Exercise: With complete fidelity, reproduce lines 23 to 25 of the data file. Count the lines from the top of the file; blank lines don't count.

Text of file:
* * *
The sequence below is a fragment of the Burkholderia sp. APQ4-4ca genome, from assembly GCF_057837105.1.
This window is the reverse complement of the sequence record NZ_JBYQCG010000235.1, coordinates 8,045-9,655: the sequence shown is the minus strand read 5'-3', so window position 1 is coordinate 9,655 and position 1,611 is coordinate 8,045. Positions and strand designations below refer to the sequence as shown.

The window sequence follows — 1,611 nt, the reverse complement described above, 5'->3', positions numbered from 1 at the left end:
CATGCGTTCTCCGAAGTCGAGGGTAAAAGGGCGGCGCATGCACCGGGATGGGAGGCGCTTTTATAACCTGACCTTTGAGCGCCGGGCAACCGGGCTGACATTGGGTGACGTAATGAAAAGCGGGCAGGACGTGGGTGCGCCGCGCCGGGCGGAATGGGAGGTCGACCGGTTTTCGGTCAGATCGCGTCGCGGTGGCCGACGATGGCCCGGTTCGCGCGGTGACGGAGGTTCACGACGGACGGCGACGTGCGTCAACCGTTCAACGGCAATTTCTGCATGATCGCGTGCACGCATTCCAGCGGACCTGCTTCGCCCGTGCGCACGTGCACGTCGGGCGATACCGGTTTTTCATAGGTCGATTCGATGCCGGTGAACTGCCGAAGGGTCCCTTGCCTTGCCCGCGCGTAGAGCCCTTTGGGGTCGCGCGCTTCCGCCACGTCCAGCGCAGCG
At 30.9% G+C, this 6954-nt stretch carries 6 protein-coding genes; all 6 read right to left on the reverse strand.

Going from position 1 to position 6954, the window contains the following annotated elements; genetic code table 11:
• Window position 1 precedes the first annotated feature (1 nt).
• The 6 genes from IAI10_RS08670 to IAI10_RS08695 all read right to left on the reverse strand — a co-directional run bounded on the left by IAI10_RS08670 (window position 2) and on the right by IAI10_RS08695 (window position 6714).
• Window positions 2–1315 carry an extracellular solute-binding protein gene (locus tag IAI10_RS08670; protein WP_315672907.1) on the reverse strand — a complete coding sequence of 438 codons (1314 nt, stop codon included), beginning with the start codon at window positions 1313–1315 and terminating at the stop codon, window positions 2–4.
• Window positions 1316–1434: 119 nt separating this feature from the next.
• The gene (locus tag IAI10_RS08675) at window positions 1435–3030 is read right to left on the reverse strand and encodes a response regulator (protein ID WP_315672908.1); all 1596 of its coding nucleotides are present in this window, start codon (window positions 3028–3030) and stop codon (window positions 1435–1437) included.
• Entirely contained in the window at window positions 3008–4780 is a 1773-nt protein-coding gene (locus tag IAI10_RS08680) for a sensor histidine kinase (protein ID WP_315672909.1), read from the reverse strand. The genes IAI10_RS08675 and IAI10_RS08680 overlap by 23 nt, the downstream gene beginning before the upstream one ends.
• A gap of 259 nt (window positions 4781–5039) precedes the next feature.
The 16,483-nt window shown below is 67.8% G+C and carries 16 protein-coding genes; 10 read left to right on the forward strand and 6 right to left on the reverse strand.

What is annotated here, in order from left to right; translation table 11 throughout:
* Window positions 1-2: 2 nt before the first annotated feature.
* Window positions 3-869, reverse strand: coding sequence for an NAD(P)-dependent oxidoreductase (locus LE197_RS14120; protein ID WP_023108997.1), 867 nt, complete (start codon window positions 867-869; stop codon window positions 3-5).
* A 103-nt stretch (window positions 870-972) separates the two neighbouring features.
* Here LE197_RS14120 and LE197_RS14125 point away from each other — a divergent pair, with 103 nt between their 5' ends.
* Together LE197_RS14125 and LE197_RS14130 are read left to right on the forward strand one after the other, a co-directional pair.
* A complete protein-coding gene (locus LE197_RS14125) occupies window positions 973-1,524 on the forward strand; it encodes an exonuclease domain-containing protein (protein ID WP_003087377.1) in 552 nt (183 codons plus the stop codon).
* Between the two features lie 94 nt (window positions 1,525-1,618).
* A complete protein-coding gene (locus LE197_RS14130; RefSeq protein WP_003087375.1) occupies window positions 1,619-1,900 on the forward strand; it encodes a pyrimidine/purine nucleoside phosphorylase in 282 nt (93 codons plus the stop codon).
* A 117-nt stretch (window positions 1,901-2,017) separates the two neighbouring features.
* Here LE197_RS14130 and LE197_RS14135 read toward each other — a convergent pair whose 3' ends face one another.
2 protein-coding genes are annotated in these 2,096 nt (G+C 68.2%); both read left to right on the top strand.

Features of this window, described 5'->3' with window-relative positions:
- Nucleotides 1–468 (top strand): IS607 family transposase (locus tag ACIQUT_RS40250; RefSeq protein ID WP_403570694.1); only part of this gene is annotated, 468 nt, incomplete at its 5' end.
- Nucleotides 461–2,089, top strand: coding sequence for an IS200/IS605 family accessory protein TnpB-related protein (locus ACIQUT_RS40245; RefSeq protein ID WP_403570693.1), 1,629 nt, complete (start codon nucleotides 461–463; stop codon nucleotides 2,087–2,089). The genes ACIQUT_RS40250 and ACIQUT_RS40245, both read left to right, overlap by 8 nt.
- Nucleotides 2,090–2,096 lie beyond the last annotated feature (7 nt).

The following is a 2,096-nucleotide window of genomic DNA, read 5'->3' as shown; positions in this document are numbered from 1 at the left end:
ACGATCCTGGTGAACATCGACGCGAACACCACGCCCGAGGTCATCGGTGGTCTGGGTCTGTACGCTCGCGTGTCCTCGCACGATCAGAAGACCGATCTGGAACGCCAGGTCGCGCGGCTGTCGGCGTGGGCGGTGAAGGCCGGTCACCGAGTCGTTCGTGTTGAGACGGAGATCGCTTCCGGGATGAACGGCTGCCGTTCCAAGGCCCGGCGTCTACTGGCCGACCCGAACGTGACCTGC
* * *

* A complete protein-coding gene (locus LE197_RS14130; RefSeq protein WP_003087375.1) occupies window positions 1,619-1,900 on the forward strand; it encodes a pyrimidine/purine nucleoside phosphorylase in 282 nt (93 codons plus the stop codon).
* A 117-nt stretch (window positions 1,901-2,017) separates the two neighbouring features.
* Here LE197_RS14130 and LE197_RS14135 read toward each other — a convergent pair whose 3' ends face one another.